Some, of course, will never be satisfied. Conspiracy theorists have to make a living, don’t they? As to 7 July, that living will now have to be made on slimmer pickings. Not only did the inquests do everything possible to exhaust the big issues, they also gave the opportunity to squash many if not all of the theories beloved of bloggers worldwide: Is there any evidence to suggest that the explosions (1) were connected to a power surge on the underground, (2) took place underneath the trains rather than inside them, or (3) link to a fictional terrorism training exercise carried out at the beginning of July 2005? There is no evidence to support any of these theories. No doubt the bloggers will continue to do their best. My personal favourite remains the inscription on a placard held by one individual as he stood watching the lawyers and other interested persons entering the RCJ via the Bell Yard Gate on one of the final days of evidence. It read “How did C4 become TATP?” Whilst the casual observer might have wondered what Channel 4 were up to in court that day, a 7 July insider will have recognised the attempt to question the chemical components of the detonators in the bombs that day: C4 is a military grade high explosive, whereas TATP is triacetone triperoxide, a home-grown chemical mixture of hair bleach and nail varnish remover used by the attempted bombers on 21st July 2005, and itself a variant on the hair bleach and pepper mix (HMTD) used by the 7 July bombers. All very sinister? Or just another example of the confusion which surrounds high-profile events, of which 7 July is a prime example. Let us hope that is not the view taken by anyone who studies all of the evidence in this unique case, and that we never have to live through another.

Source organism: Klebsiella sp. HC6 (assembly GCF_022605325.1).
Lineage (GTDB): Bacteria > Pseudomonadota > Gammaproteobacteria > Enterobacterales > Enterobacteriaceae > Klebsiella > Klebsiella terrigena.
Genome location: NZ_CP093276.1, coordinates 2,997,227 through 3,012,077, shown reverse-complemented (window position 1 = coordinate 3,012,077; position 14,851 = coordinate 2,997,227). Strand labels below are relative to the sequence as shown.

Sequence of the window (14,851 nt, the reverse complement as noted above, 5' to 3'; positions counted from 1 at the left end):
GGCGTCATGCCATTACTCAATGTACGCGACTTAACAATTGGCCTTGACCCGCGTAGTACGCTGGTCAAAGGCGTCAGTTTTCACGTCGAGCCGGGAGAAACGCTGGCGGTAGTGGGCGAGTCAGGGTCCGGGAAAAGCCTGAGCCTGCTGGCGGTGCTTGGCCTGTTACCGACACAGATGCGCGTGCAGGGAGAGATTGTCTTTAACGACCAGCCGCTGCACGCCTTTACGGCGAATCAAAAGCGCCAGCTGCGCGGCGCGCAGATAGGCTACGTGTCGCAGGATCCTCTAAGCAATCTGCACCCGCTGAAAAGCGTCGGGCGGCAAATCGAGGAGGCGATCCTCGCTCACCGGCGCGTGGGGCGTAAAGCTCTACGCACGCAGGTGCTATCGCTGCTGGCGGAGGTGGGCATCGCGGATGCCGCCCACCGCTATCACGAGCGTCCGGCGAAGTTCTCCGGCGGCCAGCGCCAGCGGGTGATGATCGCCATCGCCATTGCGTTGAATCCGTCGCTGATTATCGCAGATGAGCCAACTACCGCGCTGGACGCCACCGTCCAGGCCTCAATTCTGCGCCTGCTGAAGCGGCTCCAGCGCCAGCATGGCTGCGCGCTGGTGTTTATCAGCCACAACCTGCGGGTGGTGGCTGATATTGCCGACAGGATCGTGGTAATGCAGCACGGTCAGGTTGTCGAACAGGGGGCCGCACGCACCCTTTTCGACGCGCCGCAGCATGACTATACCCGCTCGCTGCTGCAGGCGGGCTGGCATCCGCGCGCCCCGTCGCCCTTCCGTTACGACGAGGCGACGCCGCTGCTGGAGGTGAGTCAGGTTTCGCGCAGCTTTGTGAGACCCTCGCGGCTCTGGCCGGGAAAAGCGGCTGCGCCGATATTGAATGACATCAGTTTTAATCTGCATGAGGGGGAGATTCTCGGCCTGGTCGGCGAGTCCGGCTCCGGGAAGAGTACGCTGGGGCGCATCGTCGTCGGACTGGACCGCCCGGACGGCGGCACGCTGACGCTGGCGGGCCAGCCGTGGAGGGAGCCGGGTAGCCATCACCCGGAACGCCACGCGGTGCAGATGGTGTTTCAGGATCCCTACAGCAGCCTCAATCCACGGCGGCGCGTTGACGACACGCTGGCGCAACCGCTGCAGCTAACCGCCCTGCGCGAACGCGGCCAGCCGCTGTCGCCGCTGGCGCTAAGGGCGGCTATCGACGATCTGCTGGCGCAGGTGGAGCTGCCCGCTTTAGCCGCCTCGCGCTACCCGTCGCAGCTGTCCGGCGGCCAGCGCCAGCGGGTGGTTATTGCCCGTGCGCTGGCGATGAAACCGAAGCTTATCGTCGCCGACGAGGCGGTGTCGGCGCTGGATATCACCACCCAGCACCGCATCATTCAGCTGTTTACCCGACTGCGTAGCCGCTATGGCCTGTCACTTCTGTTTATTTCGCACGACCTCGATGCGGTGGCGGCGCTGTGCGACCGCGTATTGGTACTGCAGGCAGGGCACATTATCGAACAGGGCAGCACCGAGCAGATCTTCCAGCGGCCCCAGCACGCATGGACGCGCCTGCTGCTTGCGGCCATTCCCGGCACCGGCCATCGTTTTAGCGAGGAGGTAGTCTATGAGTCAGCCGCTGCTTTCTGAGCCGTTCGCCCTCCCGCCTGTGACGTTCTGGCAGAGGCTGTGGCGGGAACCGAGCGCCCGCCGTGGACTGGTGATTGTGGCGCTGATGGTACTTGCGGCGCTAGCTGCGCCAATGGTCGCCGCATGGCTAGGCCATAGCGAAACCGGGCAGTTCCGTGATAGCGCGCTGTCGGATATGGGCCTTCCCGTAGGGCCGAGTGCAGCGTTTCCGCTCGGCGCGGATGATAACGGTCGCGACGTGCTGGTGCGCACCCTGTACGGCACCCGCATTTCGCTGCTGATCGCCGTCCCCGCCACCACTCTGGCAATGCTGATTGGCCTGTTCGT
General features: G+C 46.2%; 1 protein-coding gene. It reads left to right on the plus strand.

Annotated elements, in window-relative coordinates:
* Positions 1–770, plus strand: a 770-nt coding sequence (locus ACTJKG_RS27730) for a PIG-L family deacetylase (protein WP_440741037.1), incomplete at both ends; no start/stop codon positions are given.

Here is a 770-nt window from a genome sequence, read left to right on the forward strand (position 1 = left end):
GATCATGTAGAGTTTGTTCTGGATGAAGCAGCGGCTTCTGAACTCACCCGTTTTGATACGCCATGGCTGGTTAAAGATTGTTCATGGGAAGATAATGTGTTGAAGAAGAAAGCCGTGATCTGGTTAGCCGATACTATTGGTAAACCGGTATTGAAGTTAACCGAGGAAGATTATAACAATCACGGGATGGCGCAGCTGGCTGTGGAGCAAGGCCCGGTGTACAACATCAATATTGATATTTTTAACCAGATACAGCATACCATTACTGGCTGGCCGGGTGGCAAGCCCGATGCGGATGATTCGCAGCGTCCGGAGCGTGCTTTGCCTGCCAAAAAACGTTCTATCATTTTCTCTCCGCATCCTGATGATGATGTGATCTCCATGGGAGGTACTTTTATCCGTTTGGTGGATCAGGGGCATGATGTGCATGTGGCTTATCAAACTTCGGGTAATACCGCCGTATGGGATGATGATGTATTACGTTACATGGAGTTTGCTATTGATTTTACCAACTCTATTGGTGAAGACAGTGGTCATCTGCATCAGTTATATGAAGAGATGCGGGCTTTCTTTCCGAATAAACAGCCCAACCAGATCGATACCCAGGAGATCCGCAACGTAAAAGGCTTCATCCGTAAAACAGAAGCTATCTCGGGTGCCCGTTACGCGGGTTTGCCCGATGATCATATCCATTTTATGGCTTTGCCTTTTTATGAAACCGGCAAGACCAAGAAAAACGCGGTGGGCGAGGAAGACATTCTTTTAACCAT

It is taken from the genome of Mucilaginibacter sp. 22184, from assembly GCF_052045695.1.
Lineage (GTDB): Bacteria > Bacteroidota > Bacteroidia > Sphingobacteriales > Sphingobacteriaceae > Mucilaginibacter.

The final day

On the final day of the proceedings, 6 May 2011, Hallett LJ had this to say:
“I should like to thank the bereaved families who lost their loved ones on 7 July 2005 for their understanding, for their support and their quiet dignity. They have waited for nearly six years for these proceedings to reach this stage. Despite their obvious grief, they have maintained their sense of fairness and moderation. They want to find out what happened, how their loved ones died, and whether the 52 deaths could have been prevented, but they do not necessarily seek to cast blame.”







The final word

I leave the last word to Hallett LJ “I am not aware of our having left any reasonable stone unturned. One would hope, therefore, that these proceedings will be an end to the investigation of what happened on 7/7”.

Max Hill QC
18 Red Lion Court

Colonel Peter Mahoney, Defence Professor of anaesthetics at the Royal Centre for Defence Medicine, did more than any other witness in answering the question which must have caused such anguish in the minds of many bereaved families: could lives have been saved amongst those who survived the initial blast but succumbed to their injuries? The answer, in Hallett LJ’s words:

"I am satisfied on the balance of probabilities that each of them would have died whatever time the emergency services had reached and rescued them."

Witness G, Chief of Staff to the Director-General of the Security Service: never before has so senior a member of the intelligence services given evidence in public proceedings, over several days and after an enormous disclosure exercise in which material never before seen in public was opened up to full scrutiny. The conclusion:

"it is also now common ground that the evidence I have heard does not justify the conclusion that any failings on the part of any organisation or individual caused or contributed to any of the deaths."